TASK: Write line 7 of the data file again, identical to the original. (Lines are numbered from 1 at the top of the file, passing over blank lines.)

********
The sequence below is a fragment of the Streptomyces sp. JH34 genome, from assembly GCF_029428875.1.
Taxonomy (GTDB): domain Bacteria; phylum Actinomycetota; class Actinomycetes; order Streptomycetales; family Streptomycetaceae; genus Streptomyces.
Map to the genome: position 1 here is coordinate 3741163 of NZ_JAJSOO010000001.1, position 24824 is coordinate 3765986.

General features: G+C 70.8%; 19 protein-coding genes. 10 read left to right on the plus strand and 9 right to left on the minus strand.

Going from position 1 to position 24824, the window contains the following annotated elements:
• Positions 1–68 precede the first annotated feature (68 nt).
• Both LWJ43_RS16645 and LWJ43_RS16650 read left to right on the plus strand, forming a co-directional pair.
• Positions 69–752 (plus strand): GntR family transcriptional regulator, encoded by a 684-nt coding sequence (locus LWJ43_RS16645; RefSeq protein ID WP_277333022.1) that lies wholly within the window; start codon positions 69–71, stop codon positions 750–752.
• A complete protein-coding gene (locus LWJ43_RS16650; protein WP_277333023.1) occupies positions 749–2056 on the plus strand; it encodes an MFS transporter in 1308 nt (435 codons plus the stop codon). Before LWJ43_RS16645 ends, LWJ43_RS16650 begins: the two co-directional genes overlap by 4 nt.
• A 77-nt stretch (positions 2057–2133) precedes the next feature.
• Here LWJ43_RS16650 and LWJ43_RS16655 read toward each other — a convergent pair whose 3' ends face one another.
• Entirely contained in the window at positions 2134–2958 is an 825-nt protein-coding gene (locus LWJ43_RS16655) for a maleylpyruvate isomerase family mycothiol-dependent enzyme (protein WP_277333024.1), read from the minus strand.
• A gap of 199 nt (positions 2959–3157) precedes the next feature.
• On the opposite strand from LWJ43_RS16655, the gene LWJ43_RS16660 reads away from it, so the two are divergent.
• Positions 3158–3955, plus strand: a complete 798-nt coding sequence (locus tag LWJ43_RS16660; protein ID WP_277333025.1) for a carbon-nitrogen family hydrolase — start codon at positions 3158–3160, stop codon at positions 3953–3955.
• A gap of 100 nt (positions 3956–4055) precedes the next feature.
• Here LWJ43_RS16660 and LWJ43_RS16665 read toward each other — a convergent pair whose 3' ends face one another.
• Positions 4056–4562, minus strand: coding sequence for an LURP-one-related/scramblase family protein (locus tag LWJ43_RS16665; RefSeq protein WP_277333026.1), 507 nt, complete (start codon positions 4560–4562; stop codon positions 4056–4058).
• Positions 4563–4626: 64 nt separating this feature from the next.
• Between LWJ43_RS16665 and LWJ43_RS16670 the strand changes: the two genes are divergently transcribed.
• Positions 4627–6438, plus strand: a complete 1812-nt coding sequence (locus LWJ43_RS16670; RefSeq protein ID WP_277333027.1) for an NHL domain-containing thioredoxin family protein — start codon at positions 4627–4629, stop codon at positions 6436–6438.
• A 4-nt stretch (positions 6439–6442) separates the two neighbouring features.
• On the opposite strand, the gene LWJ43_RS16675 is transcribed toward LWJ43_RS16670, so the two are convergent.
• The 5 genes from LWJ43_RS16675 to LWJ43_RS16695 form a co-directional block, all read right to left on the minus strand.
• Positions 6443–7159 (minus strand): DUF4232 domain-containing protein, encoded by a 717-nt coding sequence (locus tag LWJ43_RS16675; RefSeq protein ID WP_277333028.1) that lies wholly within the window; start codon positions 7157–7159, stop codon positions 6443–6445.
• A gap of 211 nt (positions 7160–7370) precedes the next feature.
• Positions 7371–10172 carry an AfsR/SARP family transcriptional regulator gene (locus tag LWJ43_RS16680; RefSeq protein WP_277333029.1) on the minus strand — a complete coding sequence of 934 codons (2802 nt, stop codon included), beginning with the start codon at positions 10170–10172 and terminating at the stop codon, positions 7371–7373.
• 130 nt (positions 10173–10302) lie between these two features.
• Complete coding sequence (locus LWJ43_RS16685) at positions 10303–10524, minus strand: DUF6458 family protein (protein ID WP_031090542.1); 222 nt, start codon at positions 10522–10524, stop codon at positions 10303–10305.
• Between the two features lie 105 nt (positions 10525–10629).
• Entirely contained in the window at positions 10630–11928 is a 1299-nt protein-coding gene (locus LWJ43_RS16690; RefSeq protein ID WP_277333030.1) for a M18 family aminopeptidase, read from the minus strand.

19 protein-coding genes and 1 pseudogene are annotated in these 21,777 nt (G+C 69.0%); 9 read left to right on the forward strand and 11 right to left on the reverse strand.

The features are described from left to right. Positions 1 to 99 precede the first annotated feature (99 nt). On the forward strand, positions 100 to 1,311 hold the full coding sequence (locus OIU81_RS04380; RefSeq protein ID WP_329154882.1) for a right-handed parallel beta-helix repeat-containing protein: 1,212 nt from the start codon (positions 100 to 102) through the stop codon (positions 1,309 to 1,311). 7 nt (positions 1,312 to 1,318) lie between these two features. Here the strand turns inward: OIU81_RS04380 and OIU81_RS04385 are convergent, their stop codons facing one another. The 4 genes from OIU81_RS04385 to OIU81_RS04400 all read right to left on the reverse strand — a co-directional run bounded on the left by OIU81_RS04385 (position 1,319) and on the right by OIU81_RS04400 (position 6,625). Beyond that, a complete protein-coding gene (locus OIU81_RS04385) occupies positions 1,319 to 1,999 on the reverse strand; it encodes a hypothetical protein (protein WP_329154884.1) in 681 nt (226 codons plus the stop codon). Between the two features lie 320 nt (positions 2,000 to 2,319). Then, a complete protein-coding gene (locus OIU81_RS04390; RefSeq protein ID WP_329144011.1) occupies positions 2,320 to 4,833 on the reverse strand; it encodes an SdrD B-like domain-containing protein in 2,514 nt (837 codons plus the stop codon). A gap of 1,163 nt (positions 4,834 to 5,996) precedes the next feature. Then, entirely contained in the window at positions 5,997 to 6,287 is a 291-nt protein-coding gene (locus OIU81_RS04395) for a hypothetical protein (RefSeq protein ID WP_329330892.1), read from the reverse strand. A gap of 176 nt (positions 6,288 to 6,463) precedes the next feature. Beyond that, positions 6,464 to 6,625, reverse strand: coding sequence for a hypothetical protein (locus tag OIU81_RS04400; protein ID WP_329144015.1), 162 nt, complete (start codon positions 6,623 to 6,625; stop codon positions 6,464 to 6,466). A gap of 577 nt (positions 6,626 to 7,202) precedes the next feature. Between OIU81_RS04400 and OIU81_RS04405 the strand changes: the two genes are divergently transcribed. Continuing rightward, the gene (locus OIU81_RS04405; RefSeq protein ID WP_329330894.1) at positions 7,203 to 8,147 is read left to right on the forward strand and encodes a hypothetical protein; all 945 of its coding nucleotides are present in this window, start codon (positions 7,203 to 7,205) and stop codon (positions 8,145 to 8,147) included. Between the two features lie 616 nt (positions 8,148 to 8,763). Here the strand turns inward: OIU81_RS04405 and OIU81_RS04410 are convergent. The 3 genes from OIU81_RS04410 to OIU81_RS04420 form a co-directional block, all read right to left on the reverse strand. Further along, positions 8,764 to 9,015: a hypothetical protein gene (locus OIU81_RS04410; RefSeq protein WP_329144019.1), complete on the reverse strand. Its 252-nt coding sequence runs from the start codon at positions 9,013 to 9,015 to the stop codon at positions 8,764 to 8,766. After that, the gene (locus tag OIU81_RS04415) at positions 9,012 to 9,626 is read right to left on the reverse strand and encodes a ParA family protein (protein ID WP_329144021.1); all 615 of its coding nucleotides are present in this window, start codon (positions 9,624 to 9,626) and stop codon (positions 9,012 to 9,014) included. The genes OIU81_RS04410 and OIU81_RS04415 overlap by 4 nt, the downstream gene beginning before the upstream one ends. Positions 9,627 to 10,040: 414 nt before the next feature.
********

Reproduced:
• Both LWJ43_RS16645 and LWJ43_RS16650 read left to right on the plus strand, forming a co-directional pair.